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    I agree to disagree


    by ron_007 ·

    Susan, I’m sure I replied on that other blog, and that at best we can agree to disagree about the value of the Ribbon vs Menu user interfaces.

    My basic argument against the ribbon is that it is intended explicitly to make learning the apps easier for new users. It totally discounted the comfort of experienced users. Sure most of the old shortcuts were kept, but enough are changed to make it awkward. And if you want to use the new shortcuts at the command level, there is a whole new set, including new 2 letter codes because there are so many buttons on each tab.

    Take a look at the new letters assigned to the tabs! In Word: “N” for Insert? “S” for References? “W” for View? “L” for developer. The shortcuts on half of the default tabs are irrational!

    How is it easier/better to locate things on the ribbon. On the Word Home tab I counted 59 command points: icons, drop downs, scroll buttons and dialog launchers. Many of them very subtle, like the dialog launchers.

    I have one very good reason for keeping access to menus available, even if it is not the default. The time and money people, that MS’s paying CUSTOMERS, have spent learning the menus. We are very proficient in that user interface, and simply throwing it out is wrong headed and arrogant.

    In what way is reverting to a 4000 year old system of hieroglyphics, aka ICONS, clearer or more intuitive than simply reading the text menus.

    Compared to building the ribbon gooey from scratch, it would have been trivial for them to have kept the menu as a selectable option and done the minor enhancement to add new features.

    Your points:
    #1 is about eye candy, a trivial argument

    #2 I never dealt with info path no opinion

    #3 toolbars. Have you counted the number of Tabs? I have!
    In Word 2010 I have so far “found” 20 tabs. I suspect there are more that I haven’t seen because I don’t use those functions. There are, I just thought of how to “find” the rest, in Customize ribbon. I counted 31 TABS! (plus a couple for addins!) (You can’t get the full tab count in Office 2007!)
    In Word 2003 if you right click on the menu or toolbar it displays the complete list of toolbars. There are 22 items, including the 2 default toolbars and the Task Pane, making an argument that there are only 19 “hidden” toolbars … Hmm, I guess it takes “new math” to make 19 worse than 31. And, at least in the menu system you can see a list of all the possible toolbars and display them to find out what is there.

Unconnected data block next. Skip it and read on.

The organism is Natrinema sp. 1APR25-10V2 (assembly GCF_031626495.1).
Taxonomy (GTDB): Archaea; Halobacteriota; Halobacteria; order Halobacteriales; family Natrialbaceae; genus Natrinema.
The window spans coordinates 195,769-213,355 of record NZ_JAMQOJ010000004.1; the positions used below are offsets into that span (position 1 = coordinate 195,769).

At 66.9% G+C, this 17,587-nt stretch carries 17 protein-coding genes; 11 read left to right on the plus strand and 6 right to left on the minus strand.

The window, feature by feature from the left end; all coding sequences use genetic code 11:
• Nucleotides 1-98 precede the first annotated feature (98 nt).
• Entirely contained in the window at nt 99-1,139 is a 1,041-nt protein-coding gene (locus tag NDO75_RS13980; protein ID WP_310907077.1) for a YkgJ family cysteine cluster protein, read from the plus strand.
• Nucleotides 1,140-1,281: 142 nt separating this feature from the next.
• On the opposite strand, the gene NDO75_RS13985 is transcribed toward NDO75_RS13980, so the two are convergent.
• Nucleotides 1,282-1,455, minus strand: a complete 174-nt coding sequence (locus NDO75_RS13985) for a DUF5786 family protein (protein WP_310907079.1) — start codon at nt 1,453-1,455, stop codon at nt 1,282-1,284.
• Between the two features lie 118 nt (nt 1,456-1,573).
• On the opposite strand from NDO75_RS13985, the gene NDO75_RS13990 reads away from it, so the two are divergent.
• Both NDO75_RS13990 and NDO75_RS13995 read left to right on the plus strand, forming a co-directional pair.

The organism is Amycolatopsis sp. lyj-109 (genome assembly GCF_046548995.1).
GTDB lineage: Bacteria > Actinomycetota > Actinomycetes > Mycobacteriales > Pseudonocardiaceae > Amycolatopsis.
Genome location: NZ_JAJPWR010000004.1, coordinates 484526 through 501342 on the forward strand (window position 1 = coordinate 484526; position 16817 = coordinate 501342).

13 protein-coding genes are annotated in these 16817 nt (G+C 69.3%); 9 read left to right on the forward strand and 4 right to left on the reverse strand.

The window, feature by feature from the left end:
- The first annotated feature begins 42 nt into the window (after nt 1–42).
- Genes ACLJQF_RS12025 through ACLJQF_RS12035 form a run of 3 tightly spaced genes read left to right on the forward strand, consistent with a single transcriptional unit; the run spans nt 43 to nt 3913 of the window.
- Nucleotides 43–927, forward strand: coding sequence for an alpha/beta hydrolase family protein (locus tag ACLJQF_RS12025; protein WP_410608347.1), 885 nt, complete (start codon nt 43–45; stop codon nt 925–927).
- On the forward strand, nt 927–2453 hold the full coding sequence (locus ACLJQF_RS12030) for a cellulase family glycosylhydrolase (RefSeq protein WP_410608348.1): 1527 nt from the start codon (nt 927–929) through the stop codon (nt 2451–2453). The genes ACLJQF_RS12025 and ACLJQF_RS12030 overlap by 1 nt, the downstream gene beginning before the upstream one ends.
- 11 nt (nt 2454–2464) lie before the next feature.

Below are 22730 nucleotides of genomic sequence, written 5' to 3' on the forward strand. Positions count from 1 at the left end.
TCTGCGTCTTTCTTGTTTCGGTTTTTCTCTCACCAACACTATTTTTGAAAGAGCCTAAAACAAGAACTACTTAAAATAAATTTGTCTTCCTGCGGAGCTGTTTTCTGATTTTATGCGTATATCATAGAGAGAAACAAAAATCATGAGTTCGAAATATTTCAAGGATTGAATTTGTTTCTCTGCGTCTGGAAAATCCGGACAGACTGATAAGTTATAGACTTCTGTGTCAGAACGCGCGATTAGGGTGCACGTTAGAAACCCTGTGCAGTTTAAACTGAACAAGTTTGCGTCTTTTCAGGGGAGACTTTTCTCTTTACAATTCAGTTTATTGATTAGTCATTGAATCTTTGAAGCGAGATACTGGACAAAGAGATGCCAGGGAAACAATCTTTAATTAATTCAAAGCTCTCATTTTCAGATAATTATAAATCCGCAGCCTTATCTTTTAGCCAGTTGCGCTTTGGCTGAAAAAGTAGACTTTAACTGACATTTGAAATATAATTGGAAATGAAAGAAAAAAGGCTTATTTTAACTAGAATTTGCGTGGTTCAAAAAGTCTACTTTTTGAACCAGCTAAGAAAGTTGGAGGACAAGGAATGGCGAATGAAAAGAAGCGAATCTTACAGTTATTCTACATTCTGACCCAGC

#4 Outlook attachment blocking is irrelevant to the menu vs ribbon discussion

    #5 macro sec – it irrelevant to menu vs ribbon discussion

    #6 Menu???s “depth”. How has it improved to any significant degree. Whether the command is on a menu, or toolbar or tab, it is still the same command. Menu, drop down, drop down, command is deepest I found except for autotext. The ribbon goes at least as deep, and arguably deeper: Insert tab / Text Group / WordArt button . Insert Wordart, Only then can you see the Drawing Tools Format conditional tab / WordArt Styles group / click Dialog Launcher button to display Format Text Effects dialog. Click on Text fill option / Color drop down button/ More Colors option. I don???t see any fewer layers. Most of the ribbon commands still invoke the old dialog boxes. Even in 2010, nothing has changed. The ribbon is just another different shell on top of the same old commands. There are no fewer functions or commands, actually a couple more.

    #7 Track changes, no argument

    #8 Smart Menus: I agree, they were dumb but they could be turned off. But how are hidden conditional tabs any different?
    How are tabs that constantly change the LOCATION and ICON size/image as you resize the window NOT considered “smart”?
    And how about the “hidden” control elements in the ribbon. Such as the hated Office button. Or how about galleries contain 4 controls: click on displayed gallery item, up/down and drop down controls. Or the itsy-bitsy-teeny-tiny-artsie “dialog launcher buttons” on the Group Name “text” label? Or did you know that some drop downs and Galleries have at least 3 different resizing attributes: fixed size, longer, longer and wider.

    #9 Getting Started Pain: I agree, it was a dumb design decision. But that was a simple setting to get rid of it

    #10 Outlook: no opinion I don???t use it

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